Is there a perception that cops hate you and vice versa? Do cops really hate the public as some say? Does the public hate them in return?

They say the best humor contains a dose of reality. Consequently, this piece is meant to fillet our inner bias and laugh a little. So perhaps we can grasp transactional analysis, which is the method for studying interactions between individuals. Consequently, one of the stated goals is to understanding things from the perspective of others.

With that said, let’s poke fun at each one another.

Why cops hate you

  • You are not smart enough to take cover even though they are crouched behind their police unit telling you to get down.
  • While they conduct an investigation with parolees sitting on the curb, you do not see a problem interrupting to ask for directions.
  • Your smart phone was left sitting in the cup holder in your car, yet it is their fault someone smashed your window and stole it.
  • You call 911 when you need 411.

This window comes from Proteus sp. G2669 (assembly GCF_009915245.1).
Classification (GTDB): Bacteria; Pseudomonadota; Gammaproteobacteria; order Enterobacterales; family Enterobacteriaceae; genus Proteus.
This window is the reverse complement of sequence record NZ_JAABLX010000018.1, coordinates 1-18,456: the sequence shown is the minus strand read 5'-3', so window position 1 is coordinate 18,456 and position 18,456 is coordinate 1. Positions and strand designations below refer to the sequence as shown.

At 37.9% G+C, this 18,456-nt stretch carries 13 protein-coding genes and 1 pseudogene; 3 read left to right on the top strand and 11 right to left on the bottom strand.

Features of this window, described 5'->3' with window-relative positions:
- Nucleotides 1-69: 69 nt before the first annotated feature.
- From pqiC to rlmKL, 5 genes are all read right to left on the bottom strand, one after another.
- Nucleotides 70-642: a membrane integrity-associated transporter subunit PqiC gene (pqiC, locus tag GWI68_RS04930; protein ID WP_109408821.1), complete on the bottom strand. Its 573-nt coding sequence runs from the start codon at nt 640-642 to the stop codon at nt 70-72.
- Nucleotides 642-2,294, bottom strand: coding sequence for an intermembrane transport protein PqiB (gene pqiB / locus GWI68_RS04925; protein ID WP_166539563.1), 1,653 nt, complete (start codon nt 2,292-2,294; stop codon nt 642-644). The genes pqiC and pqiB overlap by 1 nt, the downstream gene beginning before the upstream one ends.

• While they eat dinner you seek legal advice about your crazy relative.
  • Everyone is guilty except members of your family.
  • You can’t peacefully exchange kids with your ex, so you need to bring the fight to the front steps of the police department.
  • You are never guilty when stopped for a traffic violation.
  • The cone pattern at the major traffic collision is for everyone except you.
  • You do not want them to violate your constitutional rights, but you demand they violate the rights of everyone you do not like.

Why you hate cops

  • Police do not have anything better to do than issue you a ticket.
  • They all act like (fill in the blank with your favorite pejorative).
  • Cops privately laugh at your victimization.
  • The killjoys think skateboarding and playing basketball in the street are criminal acts.
  • They never take your side in a domestic dispute.
  • All they do is hang out at donut shops.
  • Cops are hawkish people abusing their power.
  • Police don’t obey the laws they are supposed to uphold.
  • They routinely violate your civil rights.
  • They are not held accountable.
  • You get “kissed off” every time you need help.

Since there is no shortage of animosity among us, each list could go on. But let’s stop there. Now that we’ve gotten this off our chest, perhaps we can get along? The next time we make a judgment call, maybe we should try to understand the perspective of the other?

– Jim McNeff, partner and managing editor, Law Enforcement Today